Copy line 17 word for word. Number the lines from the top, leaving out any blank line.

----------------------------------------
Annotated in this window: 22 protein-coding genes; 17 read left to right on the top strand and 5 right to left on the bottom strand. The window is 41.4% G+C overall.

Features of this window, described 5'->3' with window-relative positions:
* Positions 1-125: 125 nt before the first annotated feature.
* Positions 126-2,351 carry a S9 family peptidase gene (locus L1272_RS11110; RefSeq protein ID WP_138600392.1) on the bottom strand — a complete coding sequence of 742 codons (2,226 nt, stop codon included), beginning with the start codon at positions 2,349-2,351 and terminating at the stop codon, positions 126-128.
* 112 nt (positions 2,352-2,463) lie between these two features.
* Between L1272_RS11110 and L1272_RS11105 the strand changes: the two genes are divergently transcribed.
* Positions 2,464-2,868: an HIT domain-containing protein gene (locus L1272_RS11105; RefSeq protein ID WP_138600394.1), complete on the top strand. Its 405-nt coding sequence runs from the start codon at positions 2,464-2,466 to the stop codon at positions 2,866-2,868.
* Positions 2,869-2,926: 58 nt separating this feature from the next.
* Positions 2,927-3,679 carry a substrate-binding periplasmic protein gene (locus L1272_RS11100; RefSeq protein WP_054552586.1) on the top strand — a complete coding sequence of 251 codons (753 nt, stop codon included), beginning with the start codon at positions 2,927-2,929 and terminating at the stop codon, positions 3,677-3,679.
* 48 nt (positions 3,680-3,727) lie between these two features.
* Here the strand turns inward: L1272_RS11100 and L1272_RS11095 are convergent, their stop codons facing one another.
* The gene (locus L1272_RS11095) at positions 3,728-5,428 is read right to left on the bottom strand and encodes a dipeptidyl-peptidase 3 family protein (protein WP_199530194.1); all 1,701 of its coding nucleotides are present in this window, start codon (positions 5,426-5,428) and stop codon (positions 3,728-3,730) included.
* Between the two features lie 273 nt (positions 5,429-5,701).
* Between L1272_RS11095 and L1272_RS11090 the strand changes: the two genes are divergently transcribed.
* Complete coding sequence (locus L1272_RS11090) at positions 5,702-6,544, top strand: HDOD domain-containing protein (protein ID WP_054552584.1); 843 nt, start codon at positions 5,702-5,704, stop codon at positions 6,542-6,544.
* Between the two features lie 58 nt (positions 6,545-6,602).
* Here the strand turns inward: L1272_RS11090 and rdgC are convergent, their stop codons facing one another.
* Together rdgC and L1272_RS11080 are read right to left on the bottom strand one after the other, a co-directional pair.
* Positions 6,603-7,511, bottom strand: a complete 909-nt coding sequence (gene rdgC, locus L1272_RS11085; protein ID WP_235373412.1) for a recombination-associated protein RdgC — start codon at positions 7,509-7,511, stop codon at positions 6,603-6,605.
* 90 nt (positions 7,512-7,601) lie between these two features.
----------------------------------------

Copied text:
* Here the strand turns inward: L1272_RS11090 and rdgC are convergent, their stop codons facing one another.